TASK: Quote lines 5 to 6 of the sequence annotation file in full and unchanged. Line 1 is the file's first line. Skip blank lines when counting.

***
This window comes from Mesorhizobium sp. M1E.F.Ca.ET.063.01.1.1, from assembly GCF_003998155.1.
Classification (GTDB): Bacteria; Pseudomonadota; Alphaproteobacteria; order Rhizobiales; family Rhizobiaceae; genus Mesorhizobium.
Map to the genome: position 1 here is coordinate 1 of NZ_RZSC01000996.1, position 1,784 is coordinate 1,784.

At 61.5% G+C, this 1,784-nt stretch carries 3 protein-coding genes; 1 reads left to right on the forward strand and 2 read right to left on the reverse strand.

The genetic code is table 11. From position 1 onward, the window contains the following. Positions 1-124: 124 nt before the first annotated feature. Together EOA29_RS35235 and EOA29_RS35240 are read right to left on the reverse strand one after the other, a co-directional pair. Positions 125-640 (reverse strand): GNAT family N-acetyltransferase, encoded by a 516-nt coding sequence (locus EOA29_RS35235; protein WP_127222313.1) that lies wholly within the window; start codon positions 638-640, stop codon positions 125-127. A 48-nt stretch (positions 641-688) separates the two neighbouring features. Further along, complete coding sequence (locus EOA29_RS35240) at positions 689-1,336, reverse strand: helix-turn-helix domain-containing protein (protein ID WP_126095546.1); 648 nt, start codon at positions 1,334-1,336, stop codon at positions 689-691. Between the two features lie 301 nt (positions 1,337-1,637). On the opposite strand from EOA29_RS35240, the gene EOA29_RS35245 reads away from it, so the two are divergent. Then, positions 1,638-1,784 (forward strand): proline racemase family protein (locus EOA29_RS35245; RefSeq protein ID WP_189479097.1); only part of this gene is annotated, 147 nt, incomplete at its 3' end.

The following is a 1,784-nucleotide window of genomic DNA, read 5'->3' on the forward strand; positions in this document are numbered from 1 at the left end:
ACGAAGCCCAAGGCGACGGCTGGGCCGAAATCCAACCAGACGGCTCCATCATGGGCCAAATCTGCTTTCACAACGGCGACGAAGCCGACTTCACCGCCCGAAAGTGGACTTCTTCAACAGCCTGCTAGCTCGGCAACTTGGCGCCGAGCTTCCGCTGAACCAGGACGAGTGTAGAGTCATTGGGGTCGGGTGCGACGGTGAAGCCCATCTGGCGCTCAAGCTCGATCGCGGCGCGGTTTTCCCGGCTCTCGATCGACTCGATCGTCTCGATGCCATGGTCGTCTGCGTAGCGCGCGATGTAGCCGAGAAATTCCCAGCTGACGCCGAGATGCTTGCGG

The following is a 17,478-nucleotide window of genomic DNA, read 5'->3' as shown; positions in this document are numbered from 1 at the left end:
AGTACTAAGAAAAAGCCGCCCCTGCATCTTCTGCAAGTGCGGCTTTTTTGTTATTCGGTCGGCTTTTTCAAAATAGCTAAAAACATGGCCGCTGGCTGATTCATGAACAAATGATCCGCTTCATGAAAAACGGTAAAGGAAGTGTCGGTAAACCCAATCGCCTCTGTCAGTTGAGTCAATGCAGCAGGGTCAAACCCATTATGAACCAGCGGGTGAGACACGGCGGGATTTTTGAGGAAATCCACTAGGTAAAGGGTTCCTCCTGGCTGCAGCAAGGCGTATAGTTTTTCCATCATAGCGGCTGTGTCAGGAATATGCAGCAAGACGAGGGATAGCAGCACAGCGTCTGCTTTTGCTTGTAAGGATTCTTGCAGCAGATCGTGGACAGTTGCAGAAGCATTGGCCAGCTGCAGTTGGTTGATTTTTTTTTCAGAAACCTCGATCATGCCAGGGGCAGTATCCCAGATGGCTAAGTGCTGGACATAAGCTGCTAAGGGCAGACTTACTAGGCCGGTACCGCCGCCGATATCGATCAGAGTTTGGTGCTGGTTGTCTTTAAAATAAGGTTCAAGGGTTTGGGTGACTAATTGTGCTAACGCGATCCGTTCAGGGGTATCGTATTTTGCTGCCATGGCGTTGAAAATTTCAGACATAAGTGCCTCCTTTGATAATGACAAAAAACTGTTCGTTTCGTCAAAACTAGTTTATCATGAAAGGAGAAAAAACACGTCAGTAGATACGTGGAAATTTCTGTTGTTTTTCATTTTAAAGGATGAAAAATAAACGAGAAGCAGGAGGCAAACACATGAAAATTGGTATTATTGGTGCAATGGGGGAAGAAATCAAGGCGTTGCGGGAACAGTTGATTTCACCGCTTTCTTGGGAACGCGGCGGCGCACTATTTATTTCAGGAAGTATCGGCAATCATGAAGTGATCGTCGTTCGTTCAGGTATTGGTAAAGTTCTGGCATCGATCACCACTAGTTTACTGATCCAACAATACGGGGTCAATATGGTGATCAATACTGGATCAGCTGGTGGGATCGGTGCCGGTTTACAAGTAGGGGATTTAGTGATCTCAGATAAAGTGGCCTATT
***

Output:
The genetic code is table 11. From position 1 onward, the window contains the following. Positions 1-124: 124 nt before the first annotated feature. Together EOA29_RS35235 and EOA29_RS35240 are read right to left on the reverse strand one after the other, a co-directional pair. Positions 125-640 (reverse strand): GNAT family N-acetyltransferase, encoded by a 516-nt coding sequence (locus EOA29_RS35235; protein WP_127222313.1) that lies wholly within the window; start codon positions 638-640, stop codon positions 125-127. A 48-nt stretch (positions 641-688) separates the two neighbouring features. Further along, complete coding sequence (locus EOA29_RS35240) at positions 689-1,336, reverse strand: helix-turn-helix domain-containing protein (protein ID WP_126095546.1); 648 nt, start codon at positions 1,334-1,336, stop codon at positions 689-691. Between the two features lie 301 nt (positions 1,337-1,637). On the opposite strand from EOA29_RS35240, the gene EOA29_RS35245 reads away from it, so the two are divergent. Then, positions 1,638-1,784 (forward strand): proline racemase family protein (locus EOA29_RS35245; RefSeq protein ID WP_189479097.1); only part of this gene is annotated, 147 nt, incomplete at its 3' end.

The following is a 1,784-nucleotide window of genomic DNA, read 5'->3' on the forward strand; positions in this document are numbered from 1 at the left end: